While there is an extensive high-pressure system across the eastern US this week, a pattern flip brings intense cyclogenesis this weekend developing over the East Coast and tracking into eastern Canada while intensifying. Lots of snow is likely across E Canada, while northeast US and Nova Scotia / Newfoundland should experience severe winds and major waves on the southern coasts.
A negatively tilted upper-level trough pushes across the eastern US, developing significant cyclogenesis from the East Coast towards northeast into eastern Canada. A rapidly intensifying surface cyclone moves ahead of the through over the weekend, ejecting into the Labrador Sea on Monday.
The cyclone develops over East coast on Saturday morning as a result of cold advection across the Great Lakes region towards SE. A rapid intensification is then expected through the afternoon into evening hours as the system drifts into the northeast US. A powerful warm advection develops in front of the cyclone, delivering very warm airmass through mid-level, potentially enhancing the threat for ice accumulation locally across SE Canada since lowlands remain rather cold beneath the warmth.
Zoom-in view of bombogenesis process across the eastern Canada – cyclone has around 985 mbar when exiting NE US on Saturday afternoon local time, beginning its rapid intensification overnight to Sunday and drop into around 965 mbar.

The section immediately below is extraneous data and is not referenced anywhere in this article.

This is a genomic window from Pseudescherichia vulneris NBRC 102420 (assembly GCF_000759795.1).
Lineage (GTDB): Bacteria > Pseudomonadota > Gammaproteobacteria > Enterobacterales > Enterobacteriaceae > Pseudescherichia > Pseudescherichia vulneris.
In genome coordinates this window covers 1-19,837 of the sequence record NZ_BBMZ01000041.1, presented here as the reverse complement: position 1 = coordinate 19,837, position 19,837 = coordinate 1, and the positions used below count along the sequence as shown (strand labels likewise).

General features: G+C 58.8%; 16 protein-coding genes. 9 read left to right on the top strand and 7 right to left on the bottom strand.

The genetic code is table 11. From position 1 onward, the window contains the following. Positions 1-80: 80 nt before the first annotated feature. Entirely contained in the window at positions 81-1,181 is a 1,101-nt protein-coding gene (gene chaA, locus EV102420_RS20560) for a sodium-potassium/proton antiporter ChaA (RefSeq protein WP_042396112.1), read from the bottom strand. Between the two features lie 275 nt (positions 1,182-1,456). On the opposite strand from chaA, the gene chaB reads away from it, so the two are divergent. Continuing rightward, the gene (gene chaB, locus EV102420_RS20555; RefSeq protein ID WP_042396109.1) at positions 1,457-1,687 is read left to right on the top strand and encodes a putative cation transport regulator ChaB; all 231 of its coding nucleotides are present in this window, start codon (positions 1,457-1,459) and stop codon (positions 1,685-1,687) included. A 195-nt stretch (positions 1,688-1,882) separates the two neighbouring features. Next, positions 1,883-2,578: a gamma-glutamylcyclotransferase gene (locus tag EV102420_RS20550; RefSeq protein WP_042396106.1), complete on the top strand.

A large cyclone will result in quite a good amount of rain, but its majority should stay off the East Coast over the Atlantic. Combined with severe southerly winds from the Atlantic into the northeast US coast, Nova Scotia and Newfoundland. Quite a good amount of snow is also expected across eastern Canada where airmass remains on the cool side to the north of the surface warm front, developing conditions for heavy snowfall and blizzard as powerful warm/moist advection persists above.
Stay tuned for updates this weekend!
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